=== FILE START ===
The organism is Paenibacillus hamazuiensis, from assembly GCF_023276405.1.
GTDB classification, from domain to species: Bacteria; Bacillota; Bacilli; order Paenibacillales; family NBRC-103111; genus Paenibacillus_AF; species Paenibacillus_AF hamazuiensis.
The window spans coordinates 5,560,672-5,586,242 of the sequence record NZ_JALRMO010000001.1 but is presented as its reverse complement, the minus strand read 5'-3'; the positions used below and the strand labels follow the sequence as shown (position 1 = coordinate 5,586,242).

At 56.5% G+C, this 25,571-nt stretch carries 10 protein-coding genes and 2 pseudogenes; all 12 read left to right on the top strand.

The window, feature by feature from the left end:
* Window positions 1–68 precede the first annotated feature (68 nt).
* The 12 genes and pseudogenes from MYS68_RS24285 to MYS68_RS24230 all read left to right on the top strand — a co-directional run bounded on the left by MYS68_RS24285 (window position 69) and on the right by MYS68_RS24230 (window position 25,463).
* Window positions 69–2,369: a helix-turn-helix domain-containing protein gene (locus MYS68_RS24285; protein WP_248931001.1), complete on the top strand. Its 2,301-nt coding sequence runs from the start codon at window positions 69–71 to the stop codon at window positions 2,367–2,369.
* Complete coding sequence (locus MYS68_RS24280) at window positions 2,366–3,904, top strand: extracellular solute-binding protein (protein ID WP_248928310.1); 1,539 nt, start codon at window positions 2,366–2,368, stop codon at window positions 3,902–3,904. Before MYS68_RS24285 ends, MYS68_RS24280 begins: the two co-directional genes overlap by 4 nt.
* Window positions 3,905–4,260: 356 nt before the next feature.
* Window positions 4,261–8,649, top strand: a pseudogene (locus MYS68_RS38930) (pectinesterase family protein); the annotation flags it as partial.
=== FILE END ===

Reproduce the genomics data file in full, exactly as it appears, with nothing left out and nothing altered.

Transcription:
The organism is Paenibacillus hamazuiensis, from assembly GCF_023276405.1.
GTDB classification, from domain to species: Bacteria; Bacillota; Bacilli; order Paenibacillales; family NBRC-103111; genus Paenibacillus_AF; species Paenibacillus_AF hamazuiensis.
The window spans coordinates 5,560,672-5,586,242 of the sequence record NZ_JALRMO010000001.1 but is presented as its reverse complement, the minus strand read 5'-3'; the positions used below and the strand labels follow the sequence as shown (position 1 = coordinate 5,586,242).

At 56.5% G+C, this 25,571-nt stretch carries 10 protein-coding genes and 2 pseudogenes; all 12 read left to right on the top strand.

The window, feature by feature from the left end:
* Window positions 1–68 precede the first annotated feature (68 nt).
* The 12 genes and pseudogenes from MYS68_RS24285 to MYS68_RS24230 all read left to right on the top strand — a co-directional run bounded on the left by MYS68_RS24285 (window position 69) and on the right by MYS68_RS24230 (window position 25,463).
* Window positions 69–2,369: a helix-turn-helix domain-containing protein gene (locus MYS68_RS24285; protein WP_248931001.1), complete on the top strand. Its 2,301-nt coding sequence runs from the start codon at window positions 69–71 to the stop codon at window positions 2,367–2,369.
* Complete coding sequence (locus MYS68_RS24280) at window positions 2,366–3,904, top strand: extracellular solute-binding protein (protein ID WP_248928310.1); 1,539 nt, start codon at window positions 2,366–2,368, stop codon at window positions 3,902–3,904. Before MYS68_RS24285 ends, MYS68_RS24280 begins: the two co-directional genes overlap by 4 nt.
* Window positions 3,905–4,260: 356 nt before the next feature.
* Window positions 4,261–8,649, top strand: a pseudogene (locus MYS68_RS38930) (pectinesterase family protein); the annotation flags it as partial.